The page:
I work with a dude, who is Panamanian in origin, always says ‘get home safe‘ instead of ‘good night’ or ‘bye’. “Get home safe.” As if I had told him I was headed out in one of the most dangerous places in the world. As if I had said I were going to try bungee jumping or sky diving. Now, while, it’s true I often leave work after midnight, it takes me at most, 15 minutes to get home. Traffic is very light, and well, I don’t have to worry about roadside bombs or guerrillas hiding around construction barrels. Maybe the occasional drunk driver, but generally there are no worries on my drive home.
Which got me thinking…
In some places, hiding in a bag is a perfectly acceptable safety measure. Hey there, kitty, kitty. Sometimes it’s hard being a kitty cat.
Why is it that here in the US, we tell people to be careful when they leave–whether it’s leaving work for the day or leaving the country for vacation? Why not ‘have fun‘. ‘Don’t do anything I wouldn’t do‘. ‘Don’t fall off a cliff‘, or even a ‘I’m totes jelly‘ would be a better send off that ‘Stay safe‘ because being told to constantly on guard is no way to enjoy a vacation or a day off from work. So if you’re going to tell me to “stay safe” when I need my passport, I’d appreciate the same send off every time you say good-bye to me in America. I probably need the safety vibes more here at home.
There are currently 196 countries in the world; various websites take into various metrics when ranking countries. These statistics are taken from several different sites.
There are 162 countries ranked. [I’m not sure what happened that the other 34 didn’t even get a mention in rankings]
- Iceland is the world’s safest; Syria is the least safest [Although one website ranks The Bahamas as the most dangerous].
- USA is 94; Australia is 9; UK is 39, New Zealand is 4, and Canada is 7. [From a safety point, I should be living somewhere in the United Kingdom]
- Qatar is 30; Kuwait is 33; Kosovo is 69; and Cuba is 82; [I’ve been to two of these, and it’s not the highest ranked of the bunch]
- Saudi Arabia 95; Brazil 103; Thailand 126
- Jamaica is 109; Congo is 115; Turkey 135 [I have to question Congo being rank this ‘high’. There have be declared and undeclared wars and skirmished since the 1960’s]
- Mexico 144; North Korea 153; Somalia 157 [I know Mexico has had an uptick in violence/crime since I lived there, but it still shocks me that it’s fallen so far down the scale]
All this to say, more than half of the world ranks higher than the USA in safety. A lot of the places that rank lower than the US are currently in civil wars. I’ve been to quite a few lower ranked countries and felt safer there than in NYC.
My point is, and I do have one, in case you are wondering, the world is not an inherently dangerous place. If you believe, as the media would have you to believe, every country outside the United States is fraught with peril at every corner, you’d be missing out on 93 countries ranked safer than the USA… including all of Europe [expect Turkey, if you count that as Europe].
I offer only one piece of advice about traveling: trust yourself. There were periods in my life where I was a bit more cavalier, but these days I am a little more cautious and take precautions to lessen the chance that I end up in a bad situation. I stay sober and aware of my surroundings whether I am in Asheville, NC or Bogota, Colombia, or Moscow, Russia. Beyond that, I can’t stop random acts of violence on the road any more than I can at home.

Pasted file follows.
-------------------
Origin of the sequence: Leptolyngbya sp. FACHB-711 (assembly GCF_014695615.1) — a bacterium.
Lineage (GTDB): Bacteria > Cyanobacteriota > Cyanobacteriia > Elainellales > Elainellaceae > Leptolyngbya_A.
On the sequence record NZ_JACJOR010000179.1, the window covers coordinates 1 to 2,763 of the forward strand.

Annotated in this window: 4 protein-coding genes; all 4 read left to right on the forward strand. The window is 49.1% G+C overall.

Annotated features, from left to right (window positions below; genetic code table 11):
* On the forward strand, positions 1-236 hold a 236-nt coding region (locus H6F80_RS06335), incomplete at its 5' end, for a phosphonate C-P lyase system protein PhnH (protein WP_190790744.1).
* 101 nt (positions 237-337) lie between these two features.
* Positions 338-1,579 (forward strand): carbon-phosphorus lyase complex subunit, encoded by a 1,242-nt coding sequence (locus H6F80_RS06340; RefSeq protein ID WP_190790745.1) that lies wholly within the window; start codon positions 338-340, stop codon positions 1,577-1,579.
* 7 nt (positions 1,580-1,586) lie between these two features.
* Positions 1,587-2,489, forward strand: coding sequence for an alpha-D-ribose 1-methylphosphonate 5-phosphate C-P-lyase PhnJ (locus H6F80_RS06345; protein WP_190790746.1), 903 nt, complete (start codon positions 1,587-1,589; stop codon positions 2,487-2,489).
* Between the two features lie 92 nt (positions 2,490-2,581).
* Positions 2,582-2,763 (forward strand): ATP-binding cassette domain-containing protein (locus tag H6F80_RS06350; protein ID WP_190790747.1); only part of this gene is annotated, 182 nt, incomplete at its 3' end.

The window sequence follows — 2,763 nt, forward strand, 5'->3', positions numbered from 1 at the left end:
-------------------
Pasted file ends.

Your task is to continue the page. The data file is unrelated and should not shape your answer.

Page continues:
There is no one-size fits all rule. Life is about assessing a situation, making predictions, observations, and acting based on those assessments. Sometimes the assessments are off and I make a bad choice. But it is an absolute fact that traveling has greatly increased my ability to size up a situation and a person and make an accurate judgment. I am not the most adventurous traveler by any stretch of the imagination. There are those who do all the big, risky things. That is not me. I try to push the bounds of my comfort zone just a little, but there are many things I won’t do that others will.
If something serious happens to me on the road it will likely be a transportation based injury — just like at home. Traffic accidents are far more common the world over than tragedies, and fatal traffic accidents far outweigh death from terrorism, plane crashes, or infectious diseases.
According to Bloomberg, on the whole, car accidents are the number 1 cause of death for US citizens abroad.
Now compare this to what people say when I go to Mexico or Colombia. I hear about the drug cartels, getting seriously sick, and the “scary people” who may harm me. The reality is that while precautions for the other areas are needed, sometimes our perceptions are skewed by what outside forces are telling us.
There are many things I may look back and regret in my life, but not traveling will not be one of them. I have found more true kindness, friendship, and generosity in each corner of the world, in the mostly unlikely of people, and in countries other Americans assume are only filled with foes. People have gone out of their way to extend help when I needed it; times when I was at my most vulnerable — sick, lost, alone. Traveling becomes the sum of human kindness and it only takes a commitment to shifting your perspective to see that.